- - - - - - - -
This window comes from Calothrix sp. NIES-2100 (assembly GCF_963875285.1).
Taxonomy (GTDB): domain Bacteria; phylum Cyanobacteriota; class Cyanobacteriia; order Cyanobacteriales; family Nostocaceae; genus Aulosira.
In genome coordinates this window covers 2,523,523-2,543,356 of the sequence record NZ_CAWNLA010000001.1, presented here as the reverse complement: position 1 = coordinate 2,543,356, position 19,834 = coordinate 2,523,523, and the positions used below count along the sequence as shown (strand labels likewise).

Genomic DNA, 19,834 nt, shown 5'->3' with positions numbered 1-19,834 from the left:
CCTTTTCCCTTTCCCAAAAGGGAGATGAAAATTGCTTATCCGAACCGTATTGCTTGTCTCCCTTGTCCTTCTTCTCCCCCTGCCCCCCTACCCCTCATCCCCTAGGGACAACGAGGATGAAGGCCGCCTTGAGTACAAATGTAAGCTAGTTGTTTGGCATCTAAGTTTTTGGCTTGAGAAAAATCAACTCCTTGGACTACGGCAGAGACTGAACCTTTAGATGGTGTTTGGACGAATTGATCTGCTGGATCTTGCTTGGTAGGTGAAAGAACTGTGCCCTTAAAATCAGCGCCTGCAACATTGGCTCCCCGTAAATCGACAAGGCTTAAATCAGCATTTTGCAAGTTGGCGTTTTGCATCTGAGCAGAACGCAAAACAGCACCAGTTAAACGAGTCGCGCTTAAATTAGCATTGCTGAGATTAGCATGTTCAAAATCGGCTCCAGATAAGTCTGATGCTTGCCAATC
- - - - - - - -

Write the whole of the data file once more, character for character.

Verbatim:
This window comes from Calothrix sp. NIES-2100 (assembly GCF_963875285.1).
Taxonomy (GTDB): domain Bacteria; phylum Cyanobacteriota; class Cyanobacteriia; order Cyanobacteriales; family Nostocaceae; genus Aulosira.
In genome coordinates this window covers 2,523,523-2,543,356 of the sequence record NZ_CAWNLA010000001.1, presented here as the reverse complement: position 1 = coordinate 2,543,356, position 19,834 = coordinate 2,523,523, and the positions used below count along the sequence as shown (strand labels likewise).

Genomic DNA, 19,834 nt, shown 5'->3' with positions numbered 1-19,834 from the left:
CCTTTTCCCTTTCCCAAAAGGGAGATGAAAATTGCTTATCCGAACCGTATTGCTTGTCTCCCTTGTCCTTCTTCTCCCCCTGCCCCCCTACCCCTCATCCCCTAGGGACAACGAGGATGAAGGCCGCCTTGAGTACAAATGTAAGCTAGTTGTTTGGCATCTAAGTTTTTGGCTTGAGAAAAATCAACTCCTTGGACTACGGCAGAGACTGAACCTTTAGATGGTGTTTGGACGAATTGATCTGCTGGATCTTGCTTGGTAGGTGAAAGAACTGTGCCCTTAAAATCAGCGCCTGCAACATTGGCTCCCCGTAAATCGACAAGGCTTAAATCAGCATTTTGCAAGTTGGCGTTTTGCATCTGAGCAGAACGCAAAACAGCACCAGTTAAACGAGTCGCGCTTAAATTAGCATTGCTGAGATTAGCATGTTCAAAATCGGCTCCAGATAAGTCTGATGCTTGCCAATC